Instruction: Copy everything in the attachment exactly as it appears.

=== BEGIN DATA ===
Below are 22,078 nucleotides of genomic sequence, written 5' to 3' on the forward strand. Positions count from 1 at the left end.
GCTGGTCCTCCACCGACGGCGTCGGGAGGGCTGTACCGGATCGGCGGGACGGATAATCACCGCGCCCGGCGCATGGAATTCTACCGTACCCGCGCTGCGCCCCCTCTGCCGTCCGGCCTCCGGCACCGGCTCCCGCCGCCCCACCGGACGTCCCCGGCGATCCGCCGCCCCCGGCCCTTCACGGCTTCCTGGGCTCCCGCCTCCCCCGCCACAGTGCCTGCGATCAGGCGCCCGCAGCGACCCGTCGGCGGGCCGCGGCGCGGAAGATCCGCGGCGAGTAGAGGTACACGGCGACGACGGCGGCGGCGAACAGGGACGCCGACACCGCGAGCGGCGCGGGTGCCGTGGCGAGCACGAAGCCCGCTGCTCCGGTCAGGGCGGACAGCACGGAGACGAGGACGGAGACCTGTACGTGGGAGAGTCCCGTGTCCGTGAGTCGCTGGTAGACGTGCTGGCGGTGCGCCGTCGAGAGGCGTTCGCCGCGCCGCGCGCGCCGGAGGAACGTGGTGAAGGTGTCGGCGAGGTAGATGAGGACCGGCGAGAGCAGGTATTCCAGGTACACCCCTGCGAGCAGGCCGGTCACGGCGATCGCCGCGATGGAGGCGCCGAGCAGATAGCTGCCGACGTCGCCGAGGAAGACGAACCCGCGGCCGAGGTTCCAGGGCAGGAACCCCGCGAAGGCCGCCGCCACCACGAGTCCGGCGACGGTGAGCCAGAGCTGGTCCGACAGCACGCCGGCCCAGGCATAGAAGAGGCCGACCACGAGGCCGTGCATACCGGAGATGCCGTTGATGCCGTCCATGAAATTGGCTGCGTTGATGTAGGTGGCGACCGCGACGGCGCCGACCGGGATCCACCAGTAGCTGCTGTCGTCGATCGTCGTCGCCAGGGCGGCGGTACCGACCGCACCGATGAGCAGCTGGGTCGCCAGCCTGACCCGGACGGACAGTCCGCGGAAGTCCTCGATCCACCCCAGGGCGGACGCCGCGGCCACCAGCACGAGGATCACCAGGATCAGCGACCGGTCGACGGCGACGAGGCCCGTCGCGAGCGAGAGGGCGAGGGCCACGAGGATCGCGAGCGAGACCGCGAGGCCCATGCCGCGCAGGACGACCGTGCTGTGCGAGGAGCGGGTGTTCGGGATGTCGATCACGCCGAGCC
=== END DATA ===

Below are 22,078 nucleotides of genomic sequence, written 5' to 3' on the forward strand. Positions count from 1 at the left end.
GCTGGTCCTCCACCGACGGCGTCGGGAGGGCTGTACCGGATCGGCGGGACGGATAATCACCGCGCCCGGCGCATGGAATTCTACCGTACCCGCGCTGCGCCCCCTCTGCCGTCCGGCCTCCGGCACCGGCTCCCGCCGCCCCACCGGACGTCCCCGGCGATCCGCCGCCCCCGGCCCTTCACGGCTTCCTGGGCTCCCGCCTCCCCCGCCACAGTGCCTGCGATCAGGCGCCCGCAGCGACCCGTCGGCGGGCCGCGGCGCGGAAGATCCGCGGCGAGTAGAGGTACACGGCGACGACGGCGGCGGCGAACAGGGACGCCGACACCGCGAGCGGCGCGGGTGCCGTGGCGAGCACGAAGCCCGCTGCTCCGGTCAGGGCGGACAGCACGGAGACGAGGACGGAGACCTGTACGTGGGAGAGTCCCGTGTCCGTGAGTCGCTGGTAGACGTGCTGGCGGTGCGCCGTCGAGAGGCGTTCGCCGCGCCGCGCGCGCCGGAGGAACGTGGTGAAGGTGTCGGCGAGGTAGATGAGGACCGGCGAGAGCAGGTATTCCAGGTACACCCCTGCGAGCAGGCCGGTCACGGCGATCGCCGCGATGGAGGCGCCGAGCAGATAGCTGCCGACGTCGCCGAGGAAGACGAACCCGCGGCCGAGGTTCCAGGGCAGGAACCCCGCGAAGGCCGCCGCCACCACGAGTCCGGCGACGGTGAGCCAGAGCTGGTCCGACAGCACGCCGGCCCAGGCATAGAAGAGGCCGACCACGAGGCCGTGCATACCGGAGATGCCGTTGATGCCGTCCATGAAATTGGCTGCGTTGATGTAGGTGGCGACCGCGACGGCGCCGACCGGGATCCACCAGTAGCTGCTGTCGTCGATCGTCGTCGCCAGGGCGGCGGTACCGACCGCACCGATGAGCAGCTGGGTCGCCAGCCTGACCCGGACGGACAGTCCGCGGAAGTCCTCGATCCACCCCAGGGCGGACGCCGCGGCCACCAGCACGAGGATCACCAGGATCAGCGACCGGTCGACGGCGACGAGGCCCGTCGCGAGCGAGAGGGCGAGGGCCACGAGGATCGCGAGCGAGACCGCGAGGCCCATGCCGCGCAGGACGACCGTGCTGTGCGAGGAGCGGGTGTTCGGGATGTCGATCACGCCGAGCC